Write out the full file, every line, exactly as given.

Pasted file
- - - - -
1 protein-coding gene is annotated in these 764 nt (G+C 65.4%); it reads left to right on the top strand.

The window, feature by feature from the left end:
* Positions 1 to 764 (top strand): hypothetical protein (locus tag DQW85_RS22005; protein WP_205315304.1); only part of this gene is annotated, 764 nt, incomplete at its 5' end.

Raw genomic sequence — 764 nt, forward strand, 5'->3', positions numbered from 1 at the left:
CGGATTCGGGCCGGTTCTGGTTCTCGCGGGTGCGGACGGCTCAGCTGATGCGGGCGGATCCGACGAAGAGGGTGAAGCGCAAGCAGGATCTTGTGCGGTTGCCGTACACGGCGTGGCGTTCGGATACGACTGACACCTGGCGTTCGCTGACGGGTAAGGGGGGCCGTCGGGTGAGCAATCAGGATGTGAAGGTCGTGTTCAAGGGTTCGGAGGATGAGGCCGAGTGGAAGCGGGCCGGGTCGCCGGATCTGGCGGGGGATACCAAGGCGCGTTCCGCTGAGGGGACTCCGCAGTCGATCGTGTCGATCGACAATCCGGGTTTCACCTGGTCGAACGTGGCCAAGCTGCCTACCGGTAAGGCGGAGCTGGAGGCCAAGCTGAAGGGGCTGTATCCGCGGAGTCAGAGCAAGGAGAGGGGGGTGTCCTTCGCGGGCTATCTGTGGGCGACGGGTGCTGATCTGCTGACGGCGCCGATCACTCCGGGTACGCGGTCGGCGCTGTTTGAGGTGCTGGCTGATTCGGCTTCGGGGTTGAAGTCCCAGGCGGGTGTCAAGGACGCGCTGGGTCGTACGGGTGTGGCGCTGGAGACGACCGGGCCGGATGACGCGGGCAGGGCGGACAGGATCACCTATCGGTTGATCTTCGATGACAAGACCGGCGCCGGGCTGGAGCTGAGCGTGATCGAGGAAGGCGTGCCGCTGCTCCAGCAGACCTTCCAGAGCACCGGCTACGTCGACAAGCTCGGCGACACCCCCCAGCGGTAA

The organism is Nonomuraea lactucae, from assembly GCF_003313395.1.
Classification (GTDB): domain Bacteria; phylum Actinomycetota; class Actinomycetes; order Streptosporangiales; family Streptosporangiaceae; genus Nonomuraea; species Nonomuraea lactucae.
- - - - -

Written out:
1 protein-coding gene is annotated in these 764 nt (G+C 65.4%); it reads left to right on the top strand.

The window, feature by feature from the left end:
* Positions 1 to 764 (top strand): hypothetical protein (locus tag DQW85_RS22005; protein WP_205315304.1); only part of this gene is annotated, 764 nt, incomplete at its 5' end.

Raw genomic sequence — 764 nt, forward strand, 5'->3', positions numbered from 1 at the left:
CGGATTCGGGCCGGTTCTGGTTCTCGCGGGTGCGGACGGCTCAGCTGATGCGGGCGGATCCGACGAAGAGGGTGAAGCGCAAGCAGGATCTTGTGCGGTTGCCGTACACGGCGTGGCGTTCGGATACGACTGACACCTGGCGTTCGCTGACGGGTAAGGGGGGCCGTCGGGTGAGCAATCAGGATGTGAAGGTCGTGTTCAAGGGTTCGGAGGATGAGGCCGAGTGGAAGCGGGCCGGGTCGCCGGATCTGGCGGGGGATACCAAGGCGCGTTCCGCTGAGGGGACTCCGCAGTCGATCGTGTCGATCGACAATCCGGGTTTCACCTGGTCGAACGTGGCCAAGCTGCCTACCGGTAAGGCGGAGCTGGAGGCCAAGCTGAAGGGGCTGTATCCGCGGAGTCAGAGCAAGGAGAGGGGGGTGTCCTTCGCGGGCTATCTGTGGGCGACGGGTGCTGATCTGCTGACGGCGCCGATCACTCCGGGTACGCGGTCGGCGCTGTTTGAGGTGCTGGCTGATTCGGCTTCGGGGTTGAAGTCCCAGGCGGGTGTCAAGGACGCGCTGGGTCGTACGGGTGTGGCGCTGGAGACGACCGGGCCGGATGACGCGGGCAGGGCGGACAGGATCACCTATCGGTTGATCTTCGATGACAAGACCGGCGCCGGGCTGGAGCTGAGCGTGATCGAGGAAGGCGTGCCGCTGCTCCAGCAGACCTTCCAGAGCACCGGCTACGTCGACAAGCTCGGCGACACCCCCCAGCGGTAA

The organism is Nonomuraea lactucae, from assembly GCF_003313395.1.
Classification (GTDB): domain Bacteria; phylum Actinomycetota; class Actinomycetes; order Streptosporangiales; family Streptosporangiaceae; genus Nonomuraea; species Nonomuraea lactucae.